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Logging is a feature that records various kinds of system logs, including device log, threat log, session log, NAT log,File filter log, Network Behavior Record logshare access logs, and URL logs.

  • Device log
    • Event - includes 8 severity levels: debugging, information, notification, warning, error, critical, alert, emergency.
    • Network - logs about network services, like PPPoE and DDNS.
    • Configuration - logs about configuration on command line interface, e.g. interface IP address setting.
  • Share Access Logs - logs about share access rule.
  • Threat - logs related to behaviors threatening the protected system, e.g. attack defense and application security.
  • Session - Session logs, e.g. session protocols, source and destination IP addresses and ports.
  • NAT - NAT logs, including NAT type, source and destination IP addresses and ports.
  • EPP - logs related with end point protection function.

The system logs the running status of the device, thus providing information for analysis and evidence.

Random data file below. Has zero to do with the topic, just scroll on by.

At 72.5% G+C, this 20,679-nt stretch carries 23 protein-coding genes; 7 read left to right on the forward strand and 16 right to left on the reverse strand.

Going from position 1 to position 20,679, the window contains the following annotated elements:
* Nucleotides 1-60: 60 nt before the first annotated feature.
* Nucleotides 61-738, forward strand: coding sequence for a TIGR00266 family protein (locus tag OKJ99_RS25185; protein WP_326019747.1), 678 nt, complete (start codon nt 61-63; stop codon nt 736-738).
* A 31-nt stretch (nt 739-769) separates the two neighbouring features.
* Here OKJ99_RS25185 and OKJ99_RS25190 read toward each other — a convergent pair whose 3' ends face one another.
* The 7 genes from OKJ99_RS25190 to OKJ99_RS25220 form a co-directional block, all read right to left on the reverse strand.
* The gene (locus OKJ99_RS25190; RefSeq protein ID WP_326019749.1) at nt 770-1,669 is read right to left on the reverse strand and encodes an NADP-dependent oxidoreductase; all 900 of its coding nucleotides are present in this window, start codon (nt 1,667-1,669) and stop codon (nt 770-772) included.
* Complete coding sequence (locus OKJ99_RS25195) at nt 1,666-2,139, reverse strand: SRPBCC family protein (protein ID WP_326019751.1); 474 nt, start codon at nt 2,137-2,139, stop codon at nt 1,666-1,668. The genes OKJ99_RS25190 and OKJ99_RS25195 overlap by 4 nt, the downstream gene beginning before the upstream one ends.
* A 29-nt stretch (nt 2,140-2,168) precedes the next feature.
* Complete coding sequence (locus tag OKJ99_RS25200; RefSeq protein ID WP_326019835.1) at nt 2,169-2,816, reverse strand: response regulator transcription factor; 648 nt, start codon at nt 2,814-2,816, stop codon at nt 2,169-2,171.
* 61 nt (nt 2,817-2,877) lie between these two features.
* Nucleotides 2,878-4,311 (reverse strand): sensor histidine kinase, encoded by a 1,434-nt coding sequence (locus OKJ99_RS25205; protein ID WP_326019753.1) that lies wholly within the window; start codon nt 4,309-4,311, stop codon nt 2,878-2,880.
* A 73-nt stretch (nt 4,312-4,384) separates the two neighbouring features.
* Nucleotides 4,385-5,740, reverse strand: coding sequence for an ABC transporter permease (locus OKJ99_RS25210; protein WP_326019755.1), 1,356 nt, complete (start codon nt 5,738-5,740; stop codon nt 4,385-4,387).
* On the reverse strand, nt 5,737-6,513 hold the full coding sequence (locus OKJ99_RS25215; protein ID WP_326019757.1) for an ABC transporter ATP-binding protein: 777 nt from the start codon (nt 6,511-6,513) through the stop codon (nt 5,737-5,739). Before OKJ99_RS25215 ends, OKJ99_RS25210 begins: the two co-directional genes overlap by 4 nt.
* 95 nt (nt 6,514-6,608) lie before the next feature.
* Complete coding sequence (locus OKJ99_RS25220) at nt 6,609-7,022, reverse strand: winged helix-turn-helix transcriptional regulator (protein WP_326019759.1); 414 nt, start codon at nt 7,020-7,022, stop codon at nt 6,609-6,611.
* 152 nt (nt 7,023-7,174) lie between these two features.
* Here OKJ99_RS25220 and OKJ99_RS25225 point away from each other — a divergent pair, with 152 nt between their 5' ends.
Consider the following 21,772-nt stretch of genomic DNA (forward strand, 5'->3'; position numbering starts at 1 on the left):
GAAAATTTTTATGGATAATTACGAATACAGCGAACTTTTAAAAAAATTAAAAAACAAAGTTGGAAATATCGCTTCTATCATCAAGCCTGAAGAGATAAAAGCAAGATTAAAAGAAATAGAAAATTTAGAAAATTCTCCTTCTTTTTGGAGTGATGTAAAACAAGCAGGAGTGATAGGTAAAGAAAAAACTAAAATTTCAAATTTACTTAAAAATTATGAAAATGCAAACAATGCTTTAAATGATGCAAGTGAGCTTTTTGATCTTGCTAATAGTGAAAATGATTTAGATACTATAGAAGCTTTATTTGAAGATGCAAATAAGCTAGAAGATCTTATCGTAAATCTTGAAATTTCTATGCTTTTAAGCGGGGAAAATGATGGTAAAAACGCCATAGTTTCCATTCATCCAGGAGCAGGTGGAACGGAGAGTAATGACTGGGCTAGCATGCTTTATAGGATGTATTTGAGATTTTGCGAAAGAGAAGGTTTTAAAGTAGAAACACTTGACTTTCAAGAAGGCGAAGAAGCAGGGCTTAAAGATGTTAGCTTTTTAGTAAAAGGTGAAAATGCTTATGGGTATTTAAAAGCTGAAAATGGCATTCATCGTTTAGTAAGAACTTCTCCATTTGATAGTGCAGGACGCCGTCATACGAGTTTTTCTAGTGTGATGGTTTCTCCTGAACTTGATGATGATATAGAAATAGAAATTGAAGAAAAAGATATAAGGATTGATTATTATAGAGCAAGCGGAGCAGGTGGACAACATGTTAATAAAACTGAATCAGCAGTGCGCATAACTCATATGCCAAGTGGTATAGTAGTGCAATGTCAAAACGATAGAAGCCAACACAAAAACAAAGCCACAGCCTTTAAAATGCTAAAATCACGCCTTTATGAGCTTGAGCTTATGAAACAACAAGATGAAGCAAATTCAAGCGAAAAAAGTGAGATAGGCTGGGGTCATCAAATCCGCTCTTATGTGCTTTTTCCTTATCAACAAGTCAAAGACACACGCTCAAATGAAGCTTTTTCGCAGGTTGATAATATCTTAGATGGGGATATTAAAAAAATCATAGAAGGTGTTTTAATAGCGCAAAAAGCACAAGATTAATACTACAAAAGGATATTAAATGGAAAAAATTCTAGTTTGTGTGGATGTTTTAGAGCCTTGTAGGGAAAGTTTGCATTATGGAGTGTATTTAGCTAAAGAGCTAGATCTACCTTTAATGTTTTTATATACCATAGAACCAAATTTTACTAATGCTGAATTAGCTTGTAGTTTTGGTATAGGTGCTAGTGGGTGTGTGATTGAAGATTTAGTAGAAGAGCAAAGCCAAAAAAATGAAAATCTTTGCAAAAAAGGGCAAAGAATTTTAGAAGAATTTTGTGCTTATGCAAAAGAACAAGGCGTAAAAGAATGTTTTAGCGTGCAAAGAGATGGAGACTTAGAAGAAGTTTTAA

Log Severity

Event logs are categorized into eight severity levels.

Severity Level Description Log Definition
Emergencies 0 Identifies illegitimate system events. LOG_EMERG
Alerts 1 Identifies problems which need immediate attention such as device is being attacked. LOG_ALERT
Critical 2 Identifies urgent problems, such as hardware failure. LOG_CRIT
Errors 3 Generates messages for system errors. LOG_ERR
Warnings 4 Generates messages for warning. LOG_WARNING
Notifications 5 Generates messages for notice and special attention. LOG_NOTICE
Informational 6 Generates informational messages. LOG_INFO
Debugging 7 Generates all debugging messages, including daily operation messages. LOG_DEBUG

Destination of Exported Logs

Log messages can be sent to the following destinations:

  • Console - The default output destination. You can close this destination via CLI.
  • Remote - Includes Telnet and SSH.
  • Buffer - Memory buffer.
  • File - By default, the logs are sent to the specified USB destination in form of a file.
  • Syslog Server - Sends logs to UNIX or Windows Syslog Server.
  • Email - Sends logs to a specified email account.
  • Local database - Sends logs to the local database of the device.

Log Format

To facilitate the access and analysis of the system logs, StoneOS logs follow a fixed pattern of information layout, i.e. date/time, severity level@module: descriptions.See the example below:

2000-02-05 01:51:21, WARNING@LOGIN: Admin user "admin" logged in through console from localhost.